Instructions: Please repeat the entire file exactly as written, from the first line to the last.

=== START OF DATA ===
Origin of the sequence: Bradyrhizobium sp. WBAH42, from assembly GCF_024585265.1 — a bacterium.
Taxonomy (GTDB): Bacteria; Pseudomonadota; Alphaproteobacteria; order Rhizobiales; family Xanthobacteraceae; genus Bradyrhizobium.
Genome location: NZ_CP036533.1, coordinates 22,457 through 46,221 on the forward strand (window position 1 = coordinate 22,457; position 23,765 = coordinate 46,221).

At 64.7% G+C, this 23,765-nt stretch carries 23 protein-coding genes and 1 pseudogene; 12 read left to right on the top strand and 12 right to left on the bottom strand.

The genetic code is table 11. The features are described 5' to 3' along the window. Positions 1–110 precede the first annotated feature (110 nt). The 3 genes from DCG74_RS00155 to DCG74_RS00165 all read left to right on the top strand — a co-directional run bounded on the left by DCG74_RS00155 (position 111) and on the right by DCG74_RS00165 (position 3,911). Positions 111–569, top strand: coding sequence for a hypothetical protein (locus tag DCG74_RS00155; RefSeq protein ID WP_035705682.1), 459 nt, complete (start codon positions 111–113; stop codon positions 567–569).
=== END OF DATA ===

Origin of the sequence: Bradyrhizobium sp. WBAH42, from assembly GCF_024585265.1 — a bacterium.
Taxonomy (GTDB): Bacteria; Pseudomonadota; Alphaproteobacteria; order Rhizobiales; family Xanthobacteraceae; genus Bradyrhizobium.
Genome location: NZ_CP036533.1, coordinates 22,457 through 46,221 on the forward strand (window position 1 = coordinate 22,457; position 23,765 = coordinate 46,221).

At 64.7% G+C, this 23,765-nt stretch carries 23 protein-coding genes and 1 pseudogene; 12 read left to right on the top strand and 12 right to left on the bottom strand.

The genetic code is table 11. The features are described 5' to 3' along the window. Positions 1–110 precede the first annotated feature (110 nt). The 3 genes from DCG74_RS00155 to DCG74_RS00165 all read left to right on the top strand — a co-directional run bounded on the left by DCG74_RS00155 (position 111) and on the right by DCG74_RS00165 (position 3,911). Positions 111–569, top strand: coding sequence for a hypothetical protein (locus tag DCG74_RS00155; RefSeq protein ID WP_035705682.1), 459 nt, complete (start codon positions 111–113; stop codon positions 567–569).